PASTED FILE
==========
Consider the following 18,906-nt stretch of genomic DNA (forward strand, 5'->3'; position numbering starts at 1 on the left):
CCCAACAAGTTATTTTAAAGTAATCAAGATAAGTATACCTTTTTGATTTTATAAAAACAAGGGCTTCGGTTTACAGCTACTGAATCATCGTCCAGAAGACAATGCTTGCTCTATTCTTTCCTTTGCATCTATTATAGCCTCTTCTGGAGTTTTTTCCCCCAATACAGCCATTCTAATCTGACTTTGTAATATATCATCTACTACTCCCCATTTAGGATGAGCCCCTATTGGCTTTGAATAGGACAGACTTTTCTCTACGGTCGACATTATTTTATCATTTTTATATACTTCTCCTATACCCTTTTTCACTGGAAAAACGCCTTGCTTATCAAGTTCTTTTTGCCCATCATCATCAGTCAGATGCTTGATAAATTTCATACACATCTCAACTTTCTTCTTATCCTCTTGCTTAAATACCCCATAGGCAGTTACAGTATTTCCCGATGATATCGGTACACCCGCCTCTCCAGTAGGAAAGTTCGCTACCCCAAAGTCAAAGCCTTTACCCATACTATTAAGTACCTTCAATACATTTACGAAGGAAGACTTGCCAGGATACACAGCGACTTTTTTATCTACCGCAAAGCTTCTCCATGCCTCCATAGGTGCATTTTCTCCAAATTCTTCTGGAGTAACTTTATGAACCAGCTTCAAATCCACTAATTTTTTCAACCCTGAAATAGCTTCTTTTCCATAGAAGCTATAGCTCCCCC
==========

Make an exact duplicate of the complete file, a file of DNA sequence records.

Consider the following 18,906-nt stretch of genomic DNA (forward strand, 5'->3'; position numbering starts at 1 on the left):
CCCAACAAGTTATTTTAAAGTAATCAAGATAAGTATACCTTTTTGATTTTATAAAAACAAGGGCTTCGGTTTACAGCTACTGAATCATCGTCCAGAAGACAATGCTTGCTCTATTCTTTCCTTTGCATCTATTATAGCCTCTTCTGGAGTTTTTTCCCCCAATACAGCCATTCTAATCTGACTTTGTAATATATCATCTACTACTCCCCATTTAGGATGAGCCCCTATTGGCTTTGAATAGGACAGACTTTTCTCTACGGTCGACATTATTTTATCATTTTTATATACTTCTCCTATACCCTTTTTCACTGGAAAAACGCCTTGCTTATCAAGTTCTTTTTGCCCATCATCATCAGTCAGATGCTTGATAAATTTCATACACATCTCAACTTTCTTCTTATCCTCTTGCTTAAATACCCCATAGGCAGTTACAGTATTTCCCGATGATATCGGTACACCCGCCTCTCCAGTAGGAAAGTTCGCTACCCCAAAGTCAAAGCCTTTACCCATACTATTAAGTACCTTCAATACATTTACGAAGGAAGACTTGCCAGGATACACAGCGACTTTTTTATCTACCGCAAAGCTTCTCCATGCCTCCATAGGTGCATTTTCTCCAAATTCTTCTGGAGTAACTTTATGAACCAGCTTCAAATCCACTAATTTTTTCAACCCTGAAATAGCTTCTTTTCCATAGAAGCTATAGCTCCCCC